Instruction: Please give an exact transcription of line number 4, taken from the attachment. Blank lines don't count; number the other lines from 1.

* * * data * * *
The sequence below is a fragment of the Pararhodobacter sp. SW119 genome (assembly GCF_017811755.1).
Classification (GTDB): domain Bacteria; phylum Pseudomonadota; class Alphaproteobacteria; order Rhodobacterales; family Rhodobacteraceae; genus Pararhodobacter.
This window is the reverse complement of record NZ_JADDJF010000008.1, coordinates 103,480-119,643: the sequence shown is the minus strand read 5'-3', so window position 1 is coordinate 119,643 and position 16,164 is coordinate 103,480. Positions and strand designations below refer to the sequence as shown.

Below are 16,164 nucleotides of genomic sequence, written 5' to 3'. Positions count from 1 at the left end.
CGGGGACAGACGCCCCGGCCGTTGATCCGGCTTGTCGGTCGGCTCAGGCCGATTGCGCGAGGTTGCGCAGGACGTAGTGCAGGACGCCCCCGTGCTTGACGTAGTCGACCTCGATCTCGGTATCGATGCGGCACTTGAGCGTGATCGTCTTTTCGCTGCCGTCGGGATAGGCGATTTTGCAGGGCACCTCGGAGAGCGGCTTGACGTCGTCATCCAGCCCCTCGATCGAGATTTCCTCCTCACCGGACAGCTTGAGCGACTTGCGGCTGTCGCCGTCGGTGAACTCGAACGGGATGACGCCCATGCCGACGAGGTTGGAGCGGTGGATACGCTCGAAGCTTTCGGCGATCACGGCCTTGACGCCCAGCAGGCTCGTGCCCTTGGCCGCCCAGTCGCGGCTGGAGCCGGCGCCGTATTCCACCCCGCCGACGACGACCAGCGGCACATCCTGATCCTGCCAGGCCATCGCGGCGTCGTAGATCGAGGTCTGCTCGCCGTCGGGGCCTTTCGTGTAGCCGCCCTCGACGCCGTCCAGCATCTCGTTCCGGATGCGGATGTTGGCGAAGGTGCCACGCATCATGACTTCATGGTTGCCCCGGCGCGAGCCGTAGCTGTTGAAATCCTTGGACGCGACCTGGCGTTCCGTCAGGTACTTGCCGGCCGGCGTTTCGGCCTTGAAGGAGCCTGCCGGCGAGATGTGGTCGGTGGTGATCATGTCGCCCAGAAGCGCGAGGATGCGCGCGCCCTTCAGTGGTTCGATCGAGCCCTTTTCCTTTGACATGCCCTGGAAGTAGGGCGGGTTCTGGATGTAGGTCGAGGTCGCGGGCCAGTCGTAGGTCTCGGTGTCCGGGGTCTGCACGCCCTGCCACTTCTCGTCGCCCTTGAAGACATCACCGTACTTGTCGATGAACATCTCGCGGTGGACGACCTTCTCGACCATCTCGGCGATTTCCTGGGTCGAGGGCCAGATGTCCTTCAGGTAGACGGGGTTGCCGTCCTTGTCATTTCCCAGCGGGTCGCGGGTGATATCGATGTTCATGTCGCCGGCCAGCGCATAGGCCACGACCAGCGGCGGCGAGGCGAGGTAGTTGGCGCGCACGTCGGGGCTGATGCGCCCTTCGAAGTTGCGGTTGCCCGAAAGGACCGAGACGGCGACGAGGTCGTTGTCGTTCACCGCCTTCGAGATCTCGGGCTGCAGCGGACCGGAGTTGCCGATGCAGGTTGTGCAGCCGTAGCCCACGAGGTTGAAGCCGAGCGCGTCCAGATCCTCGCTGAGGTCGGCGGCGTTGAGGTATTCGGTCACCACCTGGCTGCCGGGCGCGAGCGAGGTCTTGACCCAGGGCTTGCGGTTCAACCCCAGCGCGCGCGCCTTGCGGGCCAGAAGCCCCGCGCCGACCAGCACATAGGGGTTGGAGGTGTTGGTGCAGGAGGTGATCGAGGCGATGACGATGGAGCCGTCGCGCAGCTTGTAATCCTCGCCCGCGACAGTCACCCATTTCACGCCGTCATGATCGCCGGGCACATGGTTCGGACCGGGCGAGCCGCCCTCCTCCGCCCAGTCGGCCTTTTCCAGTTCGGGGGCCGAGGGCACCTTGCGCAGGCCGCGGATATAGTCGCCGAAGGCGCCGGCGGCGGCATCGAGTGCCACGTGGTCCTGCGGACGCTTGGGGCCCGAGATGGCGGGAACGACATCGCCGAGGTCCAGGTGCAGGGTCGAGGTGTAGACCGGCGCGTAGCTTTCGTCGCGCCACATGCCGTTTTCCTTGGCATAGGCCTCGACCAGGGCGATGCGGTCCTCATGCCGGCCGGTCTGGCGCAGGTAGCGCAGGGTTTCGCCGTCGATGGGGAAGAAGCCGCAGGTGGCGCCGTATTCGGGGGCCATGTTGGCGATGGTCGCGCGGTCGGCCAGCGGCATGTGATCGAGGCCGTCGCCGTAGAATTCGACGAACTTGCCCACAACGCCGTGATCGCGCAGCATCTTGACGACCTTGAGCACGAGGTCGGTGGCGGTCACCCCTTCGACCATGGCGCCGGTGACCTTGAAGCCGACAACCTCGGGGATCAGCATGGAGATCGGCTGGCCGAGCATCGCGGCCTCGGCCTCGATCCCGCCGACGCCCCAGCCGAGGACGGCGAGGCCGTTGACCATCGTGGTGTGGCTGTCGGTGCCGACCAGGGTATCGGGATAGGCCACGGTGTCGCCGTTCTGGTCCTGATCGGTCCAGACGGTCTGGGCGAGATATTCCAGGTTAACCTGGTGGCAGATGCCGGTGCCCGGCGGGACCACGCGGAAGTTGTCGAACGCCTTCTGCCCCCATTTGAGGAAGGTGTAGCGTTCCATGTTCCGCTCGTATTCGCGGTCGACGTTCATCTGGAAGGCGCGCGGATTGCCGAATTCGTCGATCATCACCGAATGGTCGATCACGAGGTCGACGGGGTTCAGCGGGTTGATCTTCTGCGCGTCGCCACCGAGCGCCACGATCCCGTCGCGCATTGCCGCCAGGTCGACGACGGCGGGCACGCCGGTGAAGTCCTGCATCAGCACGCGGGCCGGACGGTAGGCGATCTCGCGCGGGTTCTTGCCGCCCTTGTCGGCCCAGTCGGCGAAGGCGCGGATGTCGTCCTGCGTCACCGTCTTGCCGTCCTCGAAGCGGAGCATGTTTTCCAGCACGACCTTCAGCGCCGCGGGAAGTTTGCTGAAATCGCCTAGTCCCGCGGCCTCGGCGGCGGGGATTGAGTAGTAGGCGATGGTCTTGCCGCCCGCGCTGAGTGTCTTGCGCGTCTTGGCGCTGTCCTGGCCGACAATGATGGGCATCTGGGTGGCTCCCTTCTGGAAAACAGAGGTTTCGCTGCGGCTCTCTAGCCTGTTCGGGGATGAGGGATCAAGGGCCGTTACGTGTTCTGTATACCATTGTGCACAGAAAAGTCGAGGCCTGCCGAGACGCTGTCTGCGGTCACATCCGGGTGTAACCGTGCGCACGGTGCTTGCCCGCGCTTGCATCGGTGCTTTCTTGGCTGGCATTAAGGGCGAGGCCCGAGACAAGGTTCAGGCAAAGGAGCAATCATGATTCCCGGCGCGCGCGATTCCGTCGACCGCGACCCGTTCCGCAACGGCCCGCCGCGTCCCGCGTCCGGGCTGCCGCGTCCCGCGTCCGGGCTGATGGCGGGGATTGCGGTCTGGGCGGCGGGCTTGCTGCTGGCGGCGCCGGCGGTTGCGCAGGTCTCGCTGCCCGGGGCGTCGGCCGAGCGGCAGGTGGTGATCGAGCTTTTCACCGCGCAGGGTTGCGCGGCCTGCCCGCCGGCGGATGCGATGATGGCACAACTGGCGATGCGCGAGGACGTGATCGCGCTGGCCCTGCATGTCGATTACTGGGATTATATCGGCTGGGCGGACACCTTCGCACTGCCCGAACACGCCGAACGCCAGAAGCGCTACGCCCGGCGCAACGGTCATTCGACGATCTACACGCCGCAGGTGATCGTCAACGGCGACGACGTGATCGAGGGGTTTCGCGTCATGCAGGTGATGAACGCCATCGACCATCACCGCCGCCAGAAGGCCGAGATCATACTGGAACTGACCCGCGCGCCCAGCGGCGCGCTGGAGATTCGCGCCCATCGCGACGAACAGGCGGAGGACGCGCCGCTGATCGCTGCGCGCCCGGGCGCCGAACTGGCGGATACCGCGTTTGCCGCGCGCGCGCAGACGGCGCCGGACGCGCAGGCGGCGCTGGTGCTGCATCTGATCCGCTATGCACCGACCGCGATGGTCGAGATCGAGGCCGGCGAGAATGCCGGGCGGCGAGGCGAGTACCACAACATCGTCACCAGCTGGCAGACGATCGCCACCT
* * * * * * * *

Below are 16,164 nucleotides of genomic sequence, written 5' to 3'. Positions count from 1 at the left end.